Three girls are kidnapped by a man with a diagnosed 23 distinct personalities, and must try and escape before the apparent emergence of a frightful new 24th.
Director/Writer: M. Night Shyamalan; Stars: James McAvoy, Anya Taylor-Joy, Haley Lu Richardson
As many of you know, over the last decade or so I professed an overwhelming hatred for M. Night Shyamalan. Its not because I've always disliked him, in the beginning I actually thought he was the horror/thriller genres greatest champion of the 90's. 'The Sixth Sense' was clever and 'Unbreakable' introduced us to a new brooding superhero. He had proven that he was the master of the twist in one fell swoop and every horror fan loves a twist. Until they start to get too over the top and ridiculous that is, such as in the rest of the 'The' movies i.e. 'The Village' and 'The Happening' or even 'Signs'. That's when I really started to dislike him. Of course every few years he'd manage to pull me in again with what looked like a compelling film, take his Executive Producing role on 'The Devil' for example, turned out to be nothing more than the same old 'The' movie. When he brought us 'The Last Air Bender' I was sure he couldn't mess it up, it was a much loved already established story that promised tons of sequels. Well, we know how that went, sometimes as a writer director its better to not reinvent the entire story, just saying. Yep, when it comes to writer directors, auteurs if you will, Shyamalama-ding-dong had reached the level of Nicholas Cage for this film fan. So when it recently seemed like maybe he had been humbled by his failings and reinvented himself as a creative force, I was resistant to forgive for fear he'd dupe me again. 'The Visit' (yep, another 'The' film) was released and I didn't get immediately sucked in. I even managed to avoid it for quiet awhile before Joel convinced me to give it a try. So I finally did thinking any moment now Shyamalan is going to find a way to screw this up for me. Just need that ridiculous twist on upon the twist and... lets just say it was a very subtle and predictable twist that didn't, thankfully, ruin the story completely. I don't feel it was a great movie, but this isn't a review for 'The Visit', I've actually requested Joel handle that since I was afraid I'd go off on some kind of tirade, kind of like I just did... Anyway it wasn't a horrible movie, and when it ended I liked this more humble and subtle Shyamalan, and hoped he was here to stay. Especially when the trailers for SPLIT promised a truly demented film with a premise I found interesting. Plus, James McAvoy is brilliance incognito. So yeah, I got suckered again, and I'm here to report, was happy to be disapointed that it wasn't just another 'The' film, which it easily could have been.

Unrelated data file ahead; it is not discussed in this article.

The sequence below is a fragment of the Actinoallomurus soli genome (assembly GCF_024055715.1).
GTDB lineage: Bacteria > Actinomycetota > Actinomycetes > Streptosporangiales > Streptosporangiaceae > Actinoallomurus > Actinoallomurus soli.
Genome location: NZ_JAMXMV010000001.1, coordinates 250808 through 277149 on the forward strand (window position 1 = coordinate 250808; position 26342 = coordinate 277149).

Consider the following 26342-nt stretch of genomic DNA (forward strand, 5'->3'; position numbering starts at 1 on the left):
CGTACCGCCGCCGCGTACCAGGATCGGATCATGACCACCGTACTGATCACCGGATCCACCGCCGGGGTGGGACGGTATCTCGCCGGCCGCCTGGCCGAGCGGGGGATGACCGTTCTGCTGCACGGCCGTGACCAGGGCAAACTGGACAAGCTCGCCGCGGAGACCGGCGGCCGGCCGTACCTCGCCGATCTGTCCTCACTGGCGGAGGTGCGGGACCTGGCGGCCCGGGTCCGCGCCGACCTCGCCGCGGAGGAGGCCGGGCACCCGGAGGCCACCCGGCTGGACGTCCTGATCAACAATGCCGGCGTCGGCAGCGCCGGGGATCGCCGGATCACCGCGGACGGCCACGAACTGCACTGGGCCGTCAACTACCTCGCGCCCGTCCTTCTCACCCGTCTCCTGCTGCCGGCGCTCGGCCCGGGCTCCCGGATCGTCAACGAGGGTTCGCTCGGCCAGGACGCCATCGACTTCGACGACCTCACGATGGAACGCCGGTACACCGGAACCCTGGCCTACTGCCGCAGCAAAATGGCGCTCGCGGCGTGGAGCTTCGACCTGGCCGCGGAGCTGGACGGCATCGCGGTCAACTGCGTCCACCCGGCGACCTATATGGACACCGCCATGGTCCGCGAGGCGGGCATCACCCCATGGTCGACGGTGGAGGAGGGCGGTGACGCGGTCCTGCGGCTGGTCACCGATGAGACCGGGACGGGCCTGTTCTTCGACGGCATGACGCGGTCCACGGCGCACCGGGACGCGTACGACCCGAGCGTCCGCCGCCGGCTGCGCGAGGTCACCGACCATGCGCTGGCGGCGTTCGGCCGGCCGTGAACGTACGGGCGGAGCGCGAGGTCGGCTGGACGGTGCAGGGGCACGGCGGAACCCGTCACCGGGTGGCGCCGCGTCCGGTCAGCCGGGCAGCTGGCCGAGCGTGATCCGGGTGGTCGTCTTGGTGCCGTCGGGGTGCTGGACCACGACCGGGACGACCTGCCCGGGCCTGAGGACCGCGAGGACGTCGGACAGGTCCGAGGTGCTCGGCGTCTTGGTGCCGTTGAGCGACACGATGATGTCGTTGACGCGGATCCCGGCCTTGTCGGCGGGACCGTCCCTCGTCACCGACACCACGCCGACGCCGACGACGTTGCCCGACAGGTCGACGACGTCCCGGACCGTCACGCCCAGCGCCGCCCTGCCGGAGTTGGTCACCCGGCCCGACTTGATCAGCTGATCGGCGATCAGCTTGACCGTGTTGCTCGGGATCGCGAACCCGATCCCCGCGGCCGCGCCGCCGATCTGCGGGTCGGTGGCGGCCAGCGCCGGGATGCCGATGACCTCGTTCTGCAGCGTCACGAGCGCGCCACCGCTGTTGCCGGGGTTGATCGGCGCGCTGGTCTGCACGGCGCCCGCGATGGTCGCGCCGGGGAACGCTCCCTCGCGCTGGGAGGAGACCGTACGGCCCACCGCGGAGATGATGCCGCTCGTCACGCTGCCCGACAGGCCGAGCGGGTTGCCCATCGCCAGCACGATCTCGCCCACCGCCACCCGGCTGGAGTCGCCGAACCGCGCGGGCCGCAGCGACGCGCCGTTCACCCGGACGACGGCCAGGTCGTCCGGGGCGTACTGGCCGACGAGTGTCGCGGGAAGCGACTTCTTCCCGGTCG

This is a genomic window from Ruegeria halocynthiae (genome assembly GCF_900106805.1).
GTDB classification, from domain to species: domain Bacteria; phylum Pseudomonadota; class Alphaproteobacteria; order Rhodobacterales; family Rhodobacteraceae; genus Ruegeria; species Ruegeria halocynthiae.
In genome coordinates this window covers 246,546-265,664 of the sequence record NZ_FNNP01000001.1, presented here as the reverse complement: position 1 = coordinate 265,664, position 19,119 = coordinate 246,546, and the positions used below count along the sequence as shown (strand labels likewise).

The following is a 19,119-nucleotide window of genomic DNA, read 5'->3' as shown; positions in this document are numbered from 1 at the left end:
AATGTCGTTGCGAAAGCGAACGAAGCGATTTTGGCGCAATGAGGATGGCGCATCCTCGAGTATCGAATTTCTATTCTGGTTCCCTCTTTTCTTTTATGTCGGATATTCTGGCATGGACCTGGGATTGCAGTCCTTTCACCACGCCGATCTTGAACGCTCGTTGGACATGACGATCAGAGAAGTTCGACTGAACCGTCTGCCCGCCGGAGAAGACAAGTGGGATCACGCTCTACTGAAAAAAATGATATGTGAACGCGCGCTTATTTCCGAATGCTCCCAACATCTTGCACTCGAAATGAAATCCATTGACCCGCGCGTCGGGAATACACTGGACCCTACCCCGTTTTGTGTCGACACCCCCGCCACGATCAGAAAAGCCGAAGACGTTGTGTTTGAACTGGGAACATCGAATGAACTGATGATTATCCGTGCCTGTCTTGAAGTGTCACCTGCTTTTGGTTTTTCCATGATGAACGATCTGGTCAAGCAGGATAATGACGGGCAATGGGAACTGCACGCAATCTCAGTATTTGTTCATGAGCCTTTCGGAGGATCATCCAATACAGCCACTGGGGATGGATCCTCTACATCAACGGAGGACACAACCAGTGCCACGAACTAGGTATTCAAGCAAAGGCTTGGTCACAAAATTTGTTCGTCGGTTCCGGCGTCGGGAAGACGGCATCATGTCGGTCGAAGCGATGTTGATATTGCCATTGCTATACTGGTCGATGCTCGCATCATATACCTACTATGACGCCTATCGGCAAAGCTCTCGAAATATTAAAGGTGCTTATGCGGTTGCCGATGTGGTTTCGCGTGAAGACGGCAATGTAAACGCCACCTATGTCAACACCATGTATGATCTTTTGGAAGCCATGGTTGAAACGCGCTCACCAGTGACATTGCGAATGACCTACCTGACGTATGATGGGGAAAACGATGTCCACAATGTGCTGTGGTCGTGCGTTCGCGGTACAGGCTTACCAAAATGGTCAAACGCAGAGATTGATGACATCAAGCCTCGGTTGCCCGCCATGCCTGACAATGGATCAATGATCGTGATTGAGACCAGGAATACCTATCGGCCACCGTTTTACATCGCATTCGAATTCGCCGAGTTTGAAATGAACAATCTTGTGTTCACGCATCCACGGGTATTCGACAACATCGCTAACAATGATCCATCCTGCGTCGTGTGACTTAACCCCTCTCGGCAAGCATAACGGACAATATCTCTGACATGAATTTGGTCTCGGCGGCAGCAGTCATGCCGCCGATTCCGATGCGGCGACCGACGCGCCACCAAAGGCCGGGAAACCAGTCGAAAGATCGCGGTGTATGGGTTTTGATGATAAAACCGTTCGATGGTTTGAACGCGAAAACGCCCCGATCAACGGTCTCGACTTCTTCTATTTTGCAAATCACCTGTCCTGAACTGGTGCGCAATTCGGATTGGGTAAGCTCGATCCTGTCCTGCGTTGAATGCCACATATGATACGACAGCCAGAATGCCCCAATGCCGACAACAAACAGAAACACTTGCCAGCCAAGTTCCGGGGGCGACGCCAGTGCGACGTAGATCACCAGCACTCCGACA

The fact that SPLIT is good film can be attributed to more than just Shyamalan's writing and direction. In fact I give a lot of credit to the ensemble. James McAvoy is amazing as the personalities that rise to the surface and Anya Taylor-Joy is the quintessential, less than perfect, final girl. McAvoy is brilliant, I cannot stress that enough. You can see every personality change as it happens just by his facial features, and he can do it instantly. Even when the one personality is impersonating another. Shyamalan is the king of holding tension, so every scene has strong pregnant moments of silence. Though its not always needed, its a technique that works by holding the watcher in limbo until the next reveal. SPLIT does have a lot of reveals, from the moment of abduction to the appearance of the 24th personality. None of these are twists though. Which is new skill for Shyamalan who previously presented every reveal as a shocking twist. In SPLIT we get discovery time rather than teases that just provide more questions before the ridiculous twist. I wonder how much of this subdued story telling is thanks to producer Jason Blum. No matter what it promises a better Shyamalan. There's plenty of humor embedded in the film as well as awkward moments are turned comical like in the scene when the 9 year old boy personality dances for the protagonist.
Back to the story, SPLIT is reinvention of 'Sybil', as multiple personalities serve as a defense for a tormented Kevin. Betty Buckley's Psychologist has theorized that alternate personalities can have traits the host does not, therefore allowing physical changes to the host. One example that is given is that a host that is blind could have a personality that can see. An interesting concept that continues to grow in the film while we wait for the final personality, the beast, to arrive in Kevin and wonder what physical changes it will bring. This also, usually, where Shyamalan adds a ridiculous factor, where we think it might be aliens but its really the trees, or its really a 17th century commune somehow isolated within a big modern city. Fortunately he sticks to the story and continues to grow this new mythology as we prepare for the arrival of the beast who needs these girls to feed on when he arrives. Again, McAvoy sells it in a blink of an eye.
HERE THERE MAY BE SPOILERS: In the end I must admit I'm liking the maturity of Shyamalan as a storyteller. The true twist to SPLIT has absolutely nothing to do with the story itself but rather the ties it has within a Shyamalan universe teased at the end of the film. SPLIT's antagonist was originally conceived as a character for one of Shyamalan's first films but was scrapped in the interest of more linear storytelling. But now that he's been introduced in his own narrative I truly hope to see that franchise grow into a trilogy and strong new superhero universe.
Currently in theaters! SPLIT delves pretty deeply into mental illness and physical abuse so keep your mind open!
'til next we bleed,